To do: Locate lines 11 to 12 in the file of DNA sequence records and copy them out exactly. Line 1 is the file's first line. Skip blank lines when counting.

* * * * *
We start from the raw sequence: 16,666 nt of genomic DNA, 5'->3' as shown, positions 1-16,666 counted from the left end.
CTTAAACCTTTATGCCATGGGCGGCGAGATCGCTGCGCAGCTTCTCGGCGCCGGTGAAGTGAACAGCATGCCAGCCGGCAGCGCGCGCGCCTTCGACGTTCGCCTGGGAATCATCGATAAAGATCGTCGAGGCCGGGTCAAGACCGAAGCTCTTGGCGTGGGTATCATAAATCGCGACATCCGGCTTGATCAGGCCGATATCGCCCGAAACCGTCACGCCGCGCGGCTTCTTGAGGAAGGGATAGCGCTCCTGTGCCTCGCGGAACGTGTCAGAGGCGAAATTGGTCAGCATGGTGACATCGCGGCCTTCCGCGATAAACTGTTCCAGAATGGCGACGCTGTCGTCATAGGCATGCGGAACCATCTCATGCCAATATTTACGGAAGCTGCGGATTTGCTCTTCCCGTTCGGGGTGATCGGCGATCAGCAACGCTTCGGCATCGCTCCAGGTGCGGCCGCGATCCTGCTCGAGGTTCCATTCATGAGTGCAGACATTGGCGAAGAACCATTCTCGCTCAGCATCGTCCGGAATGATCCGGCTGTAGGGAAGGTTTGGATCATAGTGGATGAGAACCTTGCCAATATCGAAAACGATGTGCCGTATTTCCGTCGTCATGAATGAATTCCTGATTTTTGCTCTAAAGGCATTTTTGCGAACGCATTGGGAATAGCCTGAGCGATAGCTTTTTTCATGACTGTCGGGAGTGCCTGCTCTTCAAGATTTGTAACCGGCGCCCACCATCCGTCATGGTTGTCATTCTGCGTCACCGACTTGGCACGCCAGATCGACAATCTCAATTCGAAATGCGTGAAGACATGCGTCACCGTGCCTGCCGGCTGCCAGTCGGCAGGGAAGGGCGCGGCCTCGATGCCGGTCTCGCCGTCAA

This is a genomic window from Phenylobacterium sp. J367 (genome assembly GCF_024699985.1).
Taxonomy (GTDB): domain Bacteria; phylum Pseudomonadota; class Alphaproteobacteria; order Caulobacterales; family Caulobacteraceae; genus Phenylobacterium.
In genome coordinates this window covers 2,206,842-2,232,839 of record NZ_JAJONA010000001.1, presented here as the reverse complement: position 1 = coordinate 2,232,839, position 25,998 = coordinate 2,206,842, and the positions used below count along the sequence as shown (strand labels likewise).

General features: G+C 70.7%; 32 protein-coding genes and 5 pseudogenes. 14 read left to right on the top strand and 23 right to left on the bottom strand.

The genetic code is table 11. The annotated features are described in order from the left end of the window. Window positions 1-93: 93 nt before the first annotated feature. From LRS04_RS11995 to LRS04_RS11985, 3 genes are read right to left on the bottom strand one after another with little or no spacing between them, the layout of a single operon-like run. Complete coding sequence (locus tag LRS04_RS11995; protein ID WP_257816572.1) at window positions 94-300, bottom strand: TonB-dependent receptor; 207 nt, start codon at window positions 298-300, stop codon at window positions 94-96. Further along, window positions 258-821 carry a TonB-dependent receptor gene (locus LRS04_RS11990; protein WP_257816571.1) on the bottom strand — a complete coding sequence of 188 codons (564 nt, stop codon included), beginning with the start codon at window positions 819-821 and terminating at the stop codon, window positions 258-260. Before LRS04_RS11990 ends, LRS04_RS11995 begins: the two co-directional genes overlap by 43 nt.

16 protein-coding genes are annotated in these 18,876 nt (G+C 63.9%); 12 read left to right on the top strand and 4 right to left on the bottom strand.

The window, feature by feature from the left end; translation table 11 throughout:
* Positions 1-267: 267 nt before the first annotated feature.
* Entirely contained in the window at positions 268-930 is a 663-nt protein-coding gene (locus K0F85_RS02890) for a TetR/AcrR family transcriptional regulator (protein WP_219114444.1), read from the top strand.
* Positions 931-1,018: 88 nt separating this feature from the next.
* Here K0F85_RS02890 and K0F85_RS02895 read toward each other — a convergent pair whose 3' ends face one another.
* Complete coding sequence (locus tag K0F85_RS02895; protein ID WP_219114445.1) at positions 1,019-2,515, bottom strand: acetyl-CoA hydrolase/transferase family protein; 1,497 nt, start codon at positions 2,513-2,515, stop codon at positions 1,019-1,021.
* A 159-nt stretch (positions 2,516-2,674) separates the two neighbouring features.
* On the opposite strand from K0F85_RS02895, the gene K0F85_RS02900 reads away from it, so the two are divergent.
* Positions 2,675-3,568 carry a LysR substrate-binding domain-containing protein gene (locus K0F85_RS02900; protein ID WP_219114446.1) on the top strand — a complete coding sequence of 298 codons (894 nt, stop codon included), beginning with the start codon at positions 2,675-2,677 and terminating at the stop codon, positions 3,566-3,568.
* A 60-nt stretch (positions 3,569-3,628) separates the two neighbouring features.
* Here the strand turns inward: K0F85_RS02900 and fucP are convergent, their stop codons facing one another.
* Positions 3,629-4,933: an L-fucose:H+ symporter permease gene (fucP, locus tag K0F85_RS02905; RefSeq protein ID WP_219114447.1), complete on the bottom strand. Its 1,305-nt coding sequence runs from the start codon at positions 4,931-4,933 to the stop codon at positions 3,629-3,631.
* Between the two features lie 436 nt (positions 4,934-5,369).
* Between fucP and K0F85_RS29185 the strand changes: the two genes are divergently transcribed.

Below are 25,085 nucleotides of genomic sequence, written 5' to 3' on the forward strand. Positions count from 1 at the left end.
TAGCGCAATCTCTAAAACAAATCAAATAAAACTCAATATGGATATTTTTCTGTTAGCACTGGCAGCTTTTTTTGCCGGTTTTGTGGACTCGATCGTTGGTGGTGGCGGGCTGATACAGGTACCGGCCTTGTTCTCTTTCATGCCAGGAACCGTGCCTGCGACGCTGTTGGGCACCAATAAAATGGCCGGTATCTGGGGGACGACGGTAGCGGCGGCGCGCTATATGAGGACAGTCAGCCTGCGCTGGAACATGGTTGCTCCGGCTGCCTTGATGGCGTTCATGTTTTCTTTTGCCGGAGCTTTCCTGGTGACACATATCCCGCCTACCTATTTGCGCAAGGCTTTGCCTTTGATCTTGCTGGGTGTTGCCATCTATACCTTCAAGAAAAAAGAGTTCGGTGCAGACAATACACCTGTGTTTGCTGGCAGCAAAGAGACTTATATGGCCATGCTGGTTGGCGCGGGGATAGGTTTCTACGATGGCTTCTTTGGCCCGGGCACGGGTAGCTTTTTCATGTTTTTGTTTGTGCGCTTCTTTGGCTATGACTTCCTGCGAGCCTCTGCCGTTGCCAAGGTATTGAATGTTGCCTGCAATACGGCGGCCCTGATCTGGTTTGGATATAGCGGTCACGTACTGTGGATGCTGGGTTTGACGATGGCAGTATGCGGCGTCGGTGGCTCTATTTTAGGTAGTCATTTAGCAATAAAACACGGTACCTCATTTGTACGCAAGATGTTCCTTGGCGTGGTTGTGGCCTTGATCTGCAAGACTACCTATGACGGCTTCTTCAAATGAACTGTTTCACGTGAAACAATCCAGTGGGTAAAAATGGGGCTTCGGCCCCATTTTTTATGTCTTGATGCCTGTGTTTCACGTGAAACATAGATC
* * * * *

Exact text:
* Entirely contained in the window at positions 268-930 is a 663-nt protein-coding gene (locus K0F85_RS02890) for a TetR/AcrR family transcriptional regulator (protein WP_219114444.1), read from the top strand.
* Positions 931-1,018: 88 nt separating this feature from the next.